Plant Compounds May Help Prevent New Blood Vessel Growth in Lab Models of Cancer

Jim Crocker
5th June, 2024

Plant Compounds May Help Prevent New Blood Vessel Growth in Lab Models of Cancer

Image Source: Natural Science News, 2024

Key Findings

  • Researchers at Tulane University found that Naringenin (Nar) from grapefruit and Glyceollins (Gly) from soybeans can inhibit the formation of new blood vessels without killing endothelial cells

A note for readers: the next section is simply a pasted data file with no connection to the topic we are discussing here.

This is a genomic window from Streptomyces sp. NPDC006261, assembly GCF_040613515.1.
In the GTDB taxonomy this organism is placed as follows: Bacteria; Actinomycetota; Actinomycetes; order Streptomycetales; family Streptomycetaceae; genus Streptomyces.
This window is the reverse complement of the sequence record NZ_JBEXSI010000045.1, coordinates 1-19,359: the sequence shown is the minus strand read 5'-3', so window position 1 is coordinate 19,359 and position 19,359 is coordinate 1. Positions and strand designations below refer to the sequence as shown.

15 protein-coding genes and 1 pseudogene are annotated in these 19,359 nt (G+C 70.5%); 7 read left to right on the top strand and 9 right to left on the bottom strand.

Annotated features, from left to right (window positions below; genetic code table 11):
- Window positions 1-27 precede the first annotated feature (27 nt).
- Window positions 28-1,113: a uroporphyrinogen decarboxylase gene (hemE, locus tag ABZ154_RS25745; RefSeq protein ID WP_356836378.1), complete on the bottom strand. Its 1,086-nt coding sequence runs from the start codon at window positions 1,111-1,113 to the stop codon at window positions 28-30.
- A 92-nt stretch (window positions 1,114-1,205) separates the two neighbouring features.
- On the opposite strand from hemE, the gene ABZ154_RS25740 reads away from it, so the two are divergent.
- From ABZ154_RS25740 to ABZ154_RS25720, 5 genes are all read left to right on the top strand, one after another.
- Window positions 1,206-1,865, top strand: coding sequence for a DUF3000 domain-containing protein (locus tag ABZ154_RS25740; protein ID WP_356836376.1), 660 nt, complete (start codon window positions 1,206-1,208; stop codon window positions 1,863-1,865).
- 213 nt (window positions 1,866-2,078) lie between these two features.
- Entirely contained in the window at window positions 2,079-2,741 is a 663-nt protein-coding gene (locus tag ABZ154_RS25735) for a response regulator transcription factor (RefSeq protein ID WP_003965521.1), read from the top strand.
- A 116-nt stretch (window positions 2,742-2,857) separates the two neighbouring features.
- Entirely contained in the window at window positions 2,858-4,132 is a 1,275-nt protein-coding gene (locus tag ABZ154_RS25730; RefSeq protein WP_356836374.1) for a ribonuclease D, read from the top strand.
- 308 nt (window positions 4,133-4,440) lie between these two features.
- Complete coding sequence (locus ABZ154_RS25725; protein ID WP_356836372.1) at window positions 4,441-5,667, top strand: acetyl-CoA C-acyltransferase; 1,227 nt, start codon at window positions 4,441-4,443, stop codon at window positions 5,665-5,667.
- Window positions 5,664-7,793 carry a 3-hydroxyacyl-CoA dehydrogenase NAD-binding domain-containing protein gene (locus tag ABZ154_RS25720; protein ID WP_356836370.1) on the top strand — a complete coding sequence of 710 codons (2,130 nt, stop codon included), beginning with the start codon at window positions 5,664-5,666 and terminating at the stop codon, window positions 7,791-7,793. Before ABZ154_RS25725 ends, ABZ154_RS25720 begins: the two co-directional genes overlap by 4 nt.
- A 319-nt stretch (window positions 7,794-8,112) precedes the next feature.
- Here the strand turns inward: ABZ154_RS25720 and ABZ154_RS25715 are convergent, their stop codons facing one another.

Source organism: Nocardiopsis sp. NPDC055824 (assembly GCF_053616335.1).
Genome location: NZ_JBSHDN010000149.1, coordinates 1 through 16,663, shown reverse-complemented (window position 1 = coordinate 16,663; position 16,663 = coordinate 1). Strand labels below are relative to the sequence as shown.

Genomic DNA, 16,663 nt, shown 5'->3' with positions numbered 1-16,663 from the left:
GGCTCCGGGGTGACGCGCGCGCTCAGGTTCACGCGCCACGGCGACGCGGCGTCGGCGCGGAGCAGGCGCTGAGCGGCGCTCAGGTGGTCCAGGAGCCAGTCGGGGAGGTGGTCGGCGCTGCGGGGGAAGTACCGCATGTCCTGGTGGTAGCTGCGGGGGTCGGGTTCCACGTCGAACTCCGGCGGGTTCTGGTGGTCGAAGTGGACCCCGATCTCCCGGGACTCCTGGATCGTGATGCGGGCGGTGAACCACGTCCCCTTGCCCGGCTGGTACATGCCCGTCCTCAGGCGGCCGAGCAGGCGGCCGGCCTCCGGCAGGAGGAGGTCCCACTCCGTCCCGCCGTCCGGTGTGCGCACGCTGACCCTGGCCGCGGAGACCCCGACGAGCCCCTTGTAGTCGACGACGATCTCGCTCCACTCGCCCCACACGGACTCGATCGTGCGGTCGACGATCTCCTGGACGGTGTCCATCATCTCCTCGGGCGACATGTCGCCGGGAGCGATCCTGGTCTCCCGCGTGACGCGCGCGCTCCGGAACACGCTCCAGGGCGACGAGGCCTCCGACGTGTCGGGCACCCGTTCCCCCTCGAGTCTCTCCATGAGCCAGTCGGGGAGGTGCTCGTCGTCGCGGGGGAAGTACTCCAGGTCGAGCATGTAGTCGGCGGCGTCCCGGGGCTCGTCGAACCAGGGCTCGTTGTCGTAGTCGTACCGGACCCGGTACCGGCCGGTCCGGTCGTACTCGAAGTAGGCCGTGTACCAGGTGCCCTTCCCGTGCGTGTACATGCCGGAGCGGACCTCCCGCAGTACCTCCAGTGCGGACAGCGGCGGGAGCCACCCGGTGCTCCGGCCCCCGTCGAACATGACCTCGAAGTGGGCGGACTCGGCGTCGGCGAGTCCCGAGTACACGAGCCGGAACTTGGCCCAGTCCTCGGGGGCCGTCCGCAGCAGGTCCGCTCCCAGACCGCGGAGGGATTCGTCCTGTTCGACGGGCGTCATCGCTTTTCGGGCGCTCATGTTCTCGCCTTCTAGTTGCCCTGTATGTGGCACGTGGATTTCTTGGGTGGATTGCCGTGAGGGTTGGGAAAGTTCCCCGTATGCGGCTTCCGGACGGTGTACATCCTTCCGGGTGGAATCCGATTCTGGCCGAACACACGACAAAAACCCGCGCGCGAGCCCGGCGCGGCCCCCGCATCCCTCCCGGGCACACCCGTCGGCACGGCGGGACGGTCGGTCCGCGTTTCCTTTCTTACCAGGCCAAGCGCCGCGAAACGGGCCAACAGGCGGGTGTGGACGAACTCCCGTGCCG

• Glyceollins were more effective in female models, suggesting biological sex may influence the effectiveness of these phytochemicals
  • Nar and Gly did not affect the viability or gene expression of triple-negative breast cancer cells, indicating their effects are specific to endothelial cells